As the first pilot to encounter the Japanese air fleet during the Attack on Pearl Harbor and narrowly survived the attack. Cornelia Fort was a women that made her mark in history, in what became a tragically short life.
I was happiest in the sky⎯at dawn when the quietness of the air was like a caress, when the noon sun beat down, and at dusk when the sky was drenched with the fading light.
– Cornelia Fort
She grew up on the family farm Fortland located in what is now Shelby Bottoms/River Greenway as the main house burned down in 1942. Her Father, Dr. Rufus Fort felt that flying was dangerous and he made his sons swear that they would never become pilots. He forgot to include Cornelia in this oath, and she became interested in flying, making her first solo flight in April 1940, and becoming a civilian instructor pilot in Hawaii.
On December 7, 1941, while Cornelia was teaching takeoffs and landings to a student pilot, they became eye witnesses to the first wave of attacks on the ships in Pearl Harbor.
Fort grabbed the stick from her student, slammed the throttle forward, and climbed desperately. The military intruder passed so close below them that its engine violently rattled the Cadet’s windows. That’s when Fort recognized the rising-sun insignia on its wings. Japanese bombers were pouring in from the northwest, and smoke was rising from Pearl Harbor.
As quickly as possible she landed her plane at the civilian airport near the mouth of Pearl Harbor. She and her student ran for cover as the Japanese plane strafed her airplane and the runway. The airport manager was killed in this attack and two other civilian airplanes that had been in the sky that morning never returned.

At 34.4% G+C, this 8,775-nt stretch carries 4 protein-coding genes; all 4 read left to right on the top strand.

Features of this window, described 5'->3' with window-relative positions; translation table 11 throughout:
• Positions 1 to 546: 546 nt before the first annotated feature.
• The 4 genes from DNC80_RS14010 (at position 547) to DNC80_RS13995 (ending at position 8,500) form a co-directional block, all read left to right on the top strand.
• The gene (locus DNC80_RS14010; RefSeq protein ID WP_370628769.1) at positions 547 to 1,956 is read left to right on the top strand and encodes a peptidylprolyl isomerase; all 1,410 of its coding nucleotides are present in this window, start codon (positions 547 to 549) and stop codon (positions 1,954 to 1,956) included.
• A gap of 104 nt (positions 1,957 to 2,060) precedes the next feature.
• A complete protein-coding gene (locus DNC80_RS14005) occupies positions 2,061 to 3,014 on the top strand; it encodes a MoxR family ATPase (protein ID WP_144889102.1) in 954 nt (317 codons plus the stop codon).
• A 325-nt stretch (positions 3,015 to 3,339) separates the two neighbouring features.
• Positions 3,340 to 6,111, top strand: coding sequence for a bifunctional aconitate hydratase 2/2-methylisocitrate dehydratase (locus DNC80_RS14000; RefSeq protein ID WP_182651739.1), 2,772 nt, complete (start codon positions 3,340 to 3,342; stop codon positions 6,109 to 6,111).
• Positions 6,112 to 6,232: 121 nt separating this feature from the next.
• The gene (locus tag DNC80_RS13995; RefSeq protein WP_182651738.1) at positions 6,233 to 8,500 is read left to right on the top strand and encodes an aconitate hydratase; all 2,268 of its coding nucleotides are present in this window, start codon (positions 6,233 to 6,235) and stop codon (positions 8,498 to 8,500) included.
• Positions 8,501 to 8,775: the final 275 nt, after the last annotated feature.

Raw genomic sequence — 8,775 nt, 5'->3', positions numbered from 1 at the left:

From her flight log book-
Cadet, 37345, Cont. 65 [Continental 65-horsepower engine]—Flight interrupted by Japanese attack on Pearl Harbor. An enemy airplane shot at my airplane and missed and proceeded to strafe John Rodgers, a civilian airport. Another airplane machine-gunned the ground in front of me as I taxied back to the hangar.
In 1943, at age 24, Cornelia Fort died. She was flying across the country with a group of other pilots. Adela Scharr, described what she believed happened, “This young man had sort of cornered Cornelia and was playing around like he was dog-fighting with her. The problem was that these fellows were young showoffs.” Lt. Stamme, a recent pilot with under 300 hours of flight was flying close to Cornelia, who held over 1,100 hours of flying. Fort’s plane and Stamme’s plane collided. Stamme’s landing gear hit Fort’s plane and investigators said, “the impact of such a mid-air collision could have jammed or damaged the canopy, making it impossible to open and causing the pilot to lose consciousness.”
“I am grateful that my one talent, flying, was useful to my country,” – Cornelia Fort
Cornelia Fort Airpark, a general aviation airport in East Nashville is named in her honor.
Cornelia was a woman before her time, rebelling against the norms society placed on her. “Many of our Nashville friends were meadowmousy and we had lived in a very traditional style,” said Cornelia’s sister, Louise. “I think she was a great rebel of her time.” Rob Simbeck, a Nashville writer who in 1999 published a great biography, Daughter of the Air, calls her a “hero, someone who lived for something bigger than she was, someone who gave of herself in a cause she believed in and a country she loved.”